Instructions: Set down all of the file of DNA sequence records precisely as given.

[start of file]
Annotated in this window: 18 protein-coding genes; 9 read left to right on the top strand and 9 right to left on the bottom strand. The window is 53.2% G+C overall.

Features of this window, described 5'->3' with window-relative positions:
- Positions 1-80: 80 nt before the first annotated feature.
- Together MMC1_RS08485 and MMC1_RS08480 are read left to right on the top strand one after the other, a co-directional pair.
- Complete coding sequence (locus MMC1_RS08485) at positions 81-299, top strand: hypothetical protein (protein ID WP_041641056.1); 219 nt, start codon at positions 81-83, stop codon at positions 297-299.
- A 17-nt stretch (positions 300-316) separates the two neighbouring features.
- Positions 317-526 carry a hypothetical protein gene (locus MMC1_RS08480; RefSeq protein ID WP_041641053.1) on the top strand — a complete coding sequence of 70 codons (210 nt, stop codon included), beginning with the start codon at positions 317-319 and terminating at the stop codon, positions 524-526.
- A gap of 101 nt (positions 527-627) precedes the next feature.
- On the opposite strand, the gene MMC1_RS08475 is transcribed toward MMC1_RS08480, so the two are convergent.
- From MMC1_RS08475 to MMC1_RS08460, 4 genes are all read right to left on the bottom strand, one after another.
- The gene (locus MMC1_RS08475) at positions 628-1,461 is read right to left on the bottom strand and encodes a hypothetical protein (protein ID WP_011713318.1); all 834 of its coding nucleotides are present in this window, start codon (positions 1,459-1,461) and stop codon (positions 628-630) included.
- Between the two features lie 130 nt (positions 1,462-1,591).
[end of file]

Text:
Annotated in this window: 18 protein-coding genes; 9 read left to right on the top strand and 9 right to left on the bottom strand. The window is 53.2% G+C overall.

Features of this window, described 5'->3' with window-relative positions:
- Positions 1-80: 80 nt before the first annotated feature.
- Together MMC1_RS08485 and MMC1_RS08480 are read left to right on the top strand one after the other, a co-directional pair.
- Complete coding sequence (locus MMC1_RS08485) at positions 81-299, top strand: hypothetical protein (protein ID WP_041641056.1); 219 nt, start codon at positions 81-83, stop codon at positions 297-299.
- A 17-nt stretch (positions 300-316) separates the two neighbouring features.
- Positions 317-526 carry a hypothetical protein gene (locus MMC1_RS08480; RefSeq protein ID WP_041641053.1) on the top strand — a complete coding sequence of 70 codons (210 nt, stop codon included), beginning with the start codon at positions 317-319 and terminating at the stop codon, positions 524-526.
- A gap of 101 nt (positions 527-627) precedes the next feature.
- On the opposite strand, the gene MMC1_RS08475 is transcribed toward MMC1_RS08480, so the two are convergent.
- From MMC1_RS08475 to MMC1_RS08460, 4 genes are all read right to left on the bottom strand, one after another.
- The gene (locus MMC1_RS08475) at positions 628-1,461 is read right to left on the bottom strand and encodes a hypothetical protein (protein ID WP_011713318.1); all 834 of its coding nucleotides are present in this window, start codon (positions 1,459-1,461) and stop codon (positions 628-630) included.
- Between the two features lie 130 nt (positions 1,462-1,591).